Members of the Franco-British Society shaped policy-making decisions at the level of the Foreign Office and the Ministry of Foreign Affairs. Take, for example, the Francophile, journalist, and former civil servant B. S Townroe, who, under the auspices of the Franco-British Society, undertook a lecture series and organized private meetings with clergymen, mayors, trade unionists, and academics in the north of England in late September 1944. At the end of his tour, Townroe concluded that the British public was ignorant and prejudiced towards France. The knowledge he had gathered on the matter led him to encourage the Foreign Office to organize the visit of ‘a Frenchman who is not a political speaker in outlook and who has real experience of conditions in France and who understands British audiences to make a tour of the provinces’.Footnote 36 The practice of organizing lectures was certainly not new: in co-operation with Free France, the Foreign Office and the MOI had overseen talks by Free French officials during the war. But now that the German army was withdrawing from France, it was possible to invite individuals who had lived in German-occupied France. Townroe's report reached London and Paris at a moment when civil servants were actively rethinking their methods of promoting France in Britain, in light of the liberation and the growing suspicion of British audiences towards France. Following Townroe's suggestions, in the autumn of 1944 both governments turned their discussions to how they might use citizens with ‘real experience of conditions in France’ to signal that France was a country of resistance fighters.Footnote 37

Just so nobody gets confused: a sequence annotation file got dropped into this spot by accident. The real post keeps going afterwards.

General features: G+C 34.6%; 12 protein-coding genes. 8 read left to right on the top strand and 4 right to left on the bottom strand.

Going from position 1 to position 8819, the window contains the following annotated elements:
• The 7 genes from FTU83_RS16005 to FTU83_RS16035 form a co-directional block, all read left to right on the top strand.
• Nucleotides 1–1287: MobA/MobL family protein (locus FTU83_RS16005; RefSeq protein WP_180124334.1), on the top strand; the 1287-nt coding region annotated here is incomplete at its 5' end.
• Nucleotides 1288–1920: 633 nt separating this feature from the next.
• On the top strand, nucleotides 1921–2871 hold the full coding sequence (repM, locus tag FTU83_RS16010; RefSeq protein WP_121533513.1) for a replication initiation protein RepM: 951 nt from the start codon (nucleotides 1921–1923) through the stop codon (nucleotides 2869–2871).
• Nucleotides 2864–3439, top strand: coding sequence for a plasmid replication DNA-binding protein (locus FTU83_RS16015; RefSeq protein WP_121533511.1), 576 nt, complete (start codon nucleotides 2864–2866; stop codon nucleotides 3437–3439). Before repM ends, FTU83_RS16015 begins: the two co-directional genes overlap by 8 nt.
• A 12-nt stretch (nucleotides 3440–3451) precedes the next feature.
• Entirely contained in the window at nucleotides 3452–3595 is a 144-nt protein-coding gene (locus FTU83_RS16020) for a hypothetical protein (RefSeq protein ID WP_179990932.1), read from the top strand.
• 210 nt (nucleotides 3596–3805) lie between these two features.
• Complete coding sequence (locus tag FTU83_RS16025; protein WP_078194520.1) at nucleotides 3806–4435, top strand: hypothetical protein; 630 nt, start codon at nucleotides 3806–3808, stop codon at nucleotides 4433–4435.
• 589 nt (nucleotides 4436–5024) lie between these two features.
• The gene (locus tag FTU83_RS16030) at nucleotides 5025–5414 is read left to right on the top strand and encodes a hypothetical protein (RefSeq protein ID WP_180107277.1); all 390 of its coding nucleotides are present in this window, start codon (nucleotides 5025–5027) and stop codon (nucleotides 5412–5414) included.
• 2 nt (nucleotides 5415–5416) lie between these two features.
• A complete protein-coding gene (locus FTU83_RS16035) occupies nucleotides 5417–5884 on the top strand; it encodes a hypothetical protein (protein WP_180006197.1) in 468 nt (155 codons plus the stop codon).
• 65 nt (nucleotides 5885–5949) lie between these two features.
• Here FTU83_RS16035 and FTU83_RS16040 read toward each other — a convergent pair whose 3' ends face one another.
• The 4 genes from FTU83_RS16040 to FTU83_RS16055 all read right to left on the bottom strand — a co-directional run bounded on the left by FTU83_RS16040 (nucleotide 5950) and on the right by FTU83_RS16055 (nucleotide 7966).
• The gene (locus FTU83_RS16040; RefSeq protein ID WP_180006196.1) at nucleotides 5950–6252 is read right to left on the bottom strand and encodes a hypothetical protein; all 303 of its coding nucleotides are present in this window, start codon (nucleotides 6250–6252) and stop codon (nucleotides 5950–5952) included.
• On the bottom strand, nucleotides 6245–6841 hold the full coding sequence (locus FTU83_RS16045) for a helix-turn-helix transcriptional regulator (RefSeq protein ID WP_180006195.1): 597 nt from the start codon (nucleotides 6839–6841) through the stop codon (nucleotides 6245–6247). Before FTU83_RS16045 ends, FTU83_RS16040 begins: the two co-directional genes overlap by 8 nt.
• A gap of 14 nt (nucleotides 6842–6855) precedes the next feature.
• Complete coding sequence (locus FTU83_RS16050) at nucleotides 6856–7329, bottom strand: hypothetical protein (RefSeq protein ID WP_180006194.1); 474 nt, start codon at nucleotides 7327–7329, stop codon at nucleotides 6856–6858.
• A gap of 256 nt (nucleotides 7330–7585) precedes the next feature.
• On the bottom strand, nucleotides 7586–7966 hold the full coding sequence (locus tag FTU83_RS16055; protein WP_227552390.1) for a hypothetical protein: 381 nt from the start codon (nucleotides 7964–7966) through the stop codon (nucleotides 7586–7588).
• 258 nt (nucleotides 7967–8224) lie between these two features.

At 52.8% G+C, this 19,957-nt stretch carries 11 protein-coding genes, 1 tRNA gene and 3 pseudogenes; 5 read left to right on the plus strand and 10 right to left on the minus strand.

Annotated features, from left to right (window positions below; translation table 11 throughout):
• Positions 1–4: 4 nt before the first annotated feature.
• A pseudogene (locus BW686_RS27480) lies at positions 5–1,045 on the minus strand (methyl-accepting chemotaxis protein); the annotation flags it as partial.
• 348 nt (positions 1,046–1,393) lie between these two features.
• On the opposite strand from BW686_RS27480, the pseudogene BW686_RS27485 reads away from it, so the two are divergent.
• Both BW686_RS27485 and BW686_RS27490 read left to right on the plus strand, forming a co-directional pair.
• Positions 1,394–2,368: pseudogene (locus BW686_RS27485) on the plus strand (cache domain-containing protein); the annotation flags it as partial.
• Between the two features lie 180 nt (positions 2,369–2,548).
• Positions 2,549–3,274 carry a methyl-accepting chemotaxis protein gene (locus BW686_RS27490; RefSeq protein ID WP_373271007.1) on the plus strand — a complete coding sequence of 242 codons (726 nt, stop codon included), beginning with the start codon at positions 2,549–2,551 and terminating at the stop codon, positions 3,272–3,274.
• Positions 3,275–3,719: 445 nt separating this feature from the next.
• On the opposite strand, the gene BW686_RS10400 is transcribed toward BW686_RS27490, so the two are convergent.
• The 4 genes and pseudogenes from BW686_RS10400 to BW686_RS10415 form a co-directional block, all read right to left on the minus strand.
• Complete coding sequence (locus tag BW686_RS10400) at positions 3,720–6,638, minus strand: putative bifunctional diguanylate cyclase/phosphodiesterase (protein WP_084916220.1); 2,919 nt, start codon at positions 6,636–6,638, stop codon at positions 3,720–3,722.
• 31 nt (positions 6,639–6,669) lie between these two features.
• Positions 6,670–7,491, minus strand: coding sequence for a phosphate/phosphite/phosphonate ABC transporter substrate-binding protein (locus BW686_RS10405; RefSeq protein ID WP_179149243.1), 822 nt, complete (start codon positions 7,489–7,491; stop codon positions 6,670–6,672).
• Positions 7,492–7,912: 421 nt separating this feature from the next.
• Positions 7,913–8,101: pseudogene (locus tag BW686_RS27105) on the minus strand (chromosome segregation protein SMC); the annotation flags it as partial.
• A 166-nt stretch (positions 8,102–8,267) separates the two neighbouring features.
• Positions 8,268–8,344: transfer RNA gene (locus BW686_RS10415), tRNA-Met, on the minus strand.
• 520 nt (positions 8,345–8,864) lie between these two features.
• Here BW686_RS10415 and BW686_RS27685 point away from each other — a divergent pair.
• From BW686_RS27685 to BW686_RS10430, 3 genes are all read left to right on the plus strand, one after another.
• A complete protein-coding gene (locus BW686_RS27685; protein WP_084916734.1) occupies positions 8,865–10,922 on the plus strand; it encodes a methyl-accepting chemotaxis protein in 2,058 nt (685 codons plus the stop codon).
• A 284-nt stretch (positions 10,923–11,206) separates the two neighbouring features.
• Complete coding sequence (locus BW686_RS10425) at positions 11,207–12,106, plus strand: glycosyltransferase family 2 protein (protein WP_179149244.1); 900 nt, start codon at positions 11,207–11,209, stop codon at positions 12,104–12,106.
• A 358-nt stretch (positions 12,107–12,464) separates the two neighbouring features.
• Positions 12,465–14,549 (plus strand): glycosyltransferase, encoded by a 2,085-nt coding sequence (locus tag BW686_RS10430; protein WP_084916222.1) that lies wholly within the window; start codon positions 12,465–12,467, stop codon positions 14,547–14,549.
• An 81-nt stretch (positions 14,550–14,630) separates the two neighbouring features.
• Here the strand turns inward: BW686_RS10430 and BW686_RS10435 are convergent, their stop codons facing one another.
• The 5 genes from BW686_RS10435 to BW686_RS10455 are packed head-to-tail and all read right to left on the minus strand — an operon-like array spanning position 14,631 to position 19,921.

To correct what Bessborough described as the ‘under-currents of ill-formulated and unfounded criticism of our French neighbours, due almost entirely to lack of knowledge’, he and Richard Langford Speaight, acting counsellor at the Foreign Office, co-operated with René Massigli, the French ambassador, who was a renowned anglophile and former Free French member.Footnote 38 They co-ordinated a carefully crafted programme of visits from the French Forces of the Interior (FFI) to Britain. Such ceremonies, which took place in France and Britain at the same time, allowed military and civil personnel to be celebrated in public and civic spaces.Footnote 39